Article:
If you are unfamiliar with stubs and mocks for testing, have a look at the Sinon docs.
Jasmine.Async provides a means of which to do asynchronous testing with Jasmine with ease. I have used it on a couple client-side projects and it really is worth it. Modelled after Mocha’s async test support, it is miles above the default async testing model available in Jasmine which basically suspends the test from progression until a flag is flipped in a watch() block.
So those are the libraries you will see being used when developing tests. From that list, RequireJS is the only library that will also be used in developing the actual Grocery List client-side application, which will most likely incorporate jQuery for ease in DOM traversal and AJAX, as well – it’s ubiquitous enough that I will not have to add noise to this series of posts by introducing another suite of libraries.
I have started a GitHub repo to track the progress of the application in this series: grocery-ls. Each blog post will have an associated tag, or tags, that will represent a snapshot of the repo at that point in time and which are accessible from the GitHub UI. The master branch will represent the current state of the application throughout the whole series.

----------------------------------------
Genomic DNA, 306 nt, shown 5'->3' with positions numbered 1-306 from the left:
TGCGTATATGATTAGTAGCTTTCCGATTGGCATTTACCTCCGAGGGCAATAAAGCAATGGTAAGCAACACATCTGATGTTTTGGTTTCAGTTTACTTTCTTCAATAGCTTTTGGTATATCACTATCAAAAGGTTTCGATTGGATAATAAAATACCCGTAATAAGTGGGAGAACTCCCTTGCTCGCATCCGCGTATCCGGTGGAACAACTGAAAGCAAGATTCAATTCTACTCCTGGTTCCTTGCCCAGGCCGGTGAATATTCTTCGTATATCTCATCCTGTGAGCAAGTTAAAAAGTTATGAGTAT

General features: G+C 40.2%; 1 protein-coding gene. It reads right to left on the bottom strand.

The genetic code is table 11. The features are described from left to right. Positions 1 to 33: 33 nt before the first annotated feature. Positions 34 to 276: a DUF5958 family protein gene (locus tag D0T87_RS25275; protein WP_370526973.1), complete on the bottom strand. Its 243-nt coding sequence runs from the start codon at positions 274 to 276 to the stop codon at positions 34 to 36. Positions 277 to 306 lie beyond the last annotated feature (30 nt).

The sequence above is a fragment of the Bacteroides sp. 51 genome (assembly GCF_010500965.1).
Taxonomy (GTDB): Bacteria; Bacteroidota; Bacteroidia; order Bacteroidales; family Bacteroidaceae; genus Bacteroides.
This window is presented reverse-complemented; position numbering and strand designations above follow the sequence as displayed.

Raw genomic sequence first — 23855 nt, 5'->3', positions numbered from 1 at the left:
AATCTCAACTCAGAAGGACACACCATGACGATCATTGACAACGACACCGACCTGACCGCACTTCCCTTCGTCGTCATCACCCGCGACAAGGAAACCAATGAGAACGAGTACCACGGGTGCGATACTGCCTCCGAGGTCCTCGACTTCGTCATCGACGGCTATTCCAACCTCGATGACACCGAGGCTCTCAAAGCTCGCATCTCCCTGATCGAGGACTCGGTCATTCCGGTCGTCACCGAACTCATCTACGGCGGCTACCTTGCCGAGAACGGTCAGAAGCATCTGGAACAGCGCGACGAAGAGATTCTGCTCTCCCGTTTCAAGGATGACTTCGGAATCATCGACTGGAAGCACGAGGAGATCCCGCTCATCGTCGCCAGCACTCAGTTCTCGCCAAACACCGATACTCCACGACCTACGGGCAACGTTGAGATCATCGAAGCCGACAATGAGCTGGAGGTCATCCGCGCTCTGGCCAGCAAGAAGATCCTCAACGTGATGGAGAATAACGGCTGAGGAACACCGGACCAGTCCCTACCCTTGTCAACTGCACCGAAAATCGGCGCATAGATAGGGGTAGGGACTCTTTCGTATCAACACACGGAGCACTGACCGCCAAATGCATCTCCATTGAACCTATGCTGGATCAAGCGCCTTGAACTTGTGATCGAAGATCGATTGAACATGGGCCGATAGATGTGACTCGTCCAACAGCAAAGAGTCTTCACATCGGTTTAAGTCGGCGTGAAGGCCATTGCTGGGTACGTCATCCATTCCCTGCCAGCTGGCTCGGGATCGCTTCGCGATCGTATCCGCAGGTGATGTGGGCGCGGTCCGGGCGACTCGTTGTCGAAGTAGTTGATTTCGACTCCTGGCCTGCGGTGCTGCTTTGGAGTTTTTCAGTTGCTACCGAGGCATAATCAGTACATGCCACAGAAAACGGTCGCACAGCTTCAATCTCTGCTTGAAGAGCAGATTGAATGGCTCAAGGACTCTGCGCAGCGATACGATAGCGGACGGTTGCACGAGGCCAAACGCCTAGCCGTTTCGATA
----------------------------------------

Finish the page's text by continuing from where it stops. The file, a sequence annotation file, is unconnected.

I will be using a pre-defined set of terms and language to define a story and specification for a requirement when developing a test. These are mostly gleaned from the excellent article Introducing BDD by Dan North. I won’t be doing true BDD with the proper tooling, but rather more of a TDD with BDD characteristic and syntax as is provided from Jasmine, and will most likely complete the associated implementation from the specifications addressed in a single post so as to show test-to-implementation, instead of assembling all stories and specifications prior to implementation.
Alright, now that we have the pleasantries of intent and libraries used out of the way, let’s kick this off…
I had originally included working through the first story and suite of specifications for the Grocery List application in this post, but it got rather lengthy and though it started taking away some of the value (if any) the previous sections in this post provided. As such, I moved it out to the second installment of this series:
grocery-ls github repo
Part I – Introduction
Part II – Feature: Add Item
Part III – Feature: Mark-Off Item
Part IV – Feature: List-Item-Controller
Part V – Feature: List-Controller Refactoring
Part VI – Back to Passing
Part VII – Remove Item
Part VIII – Bug Fixing
Part IX – Persistence
Part X – It Lives!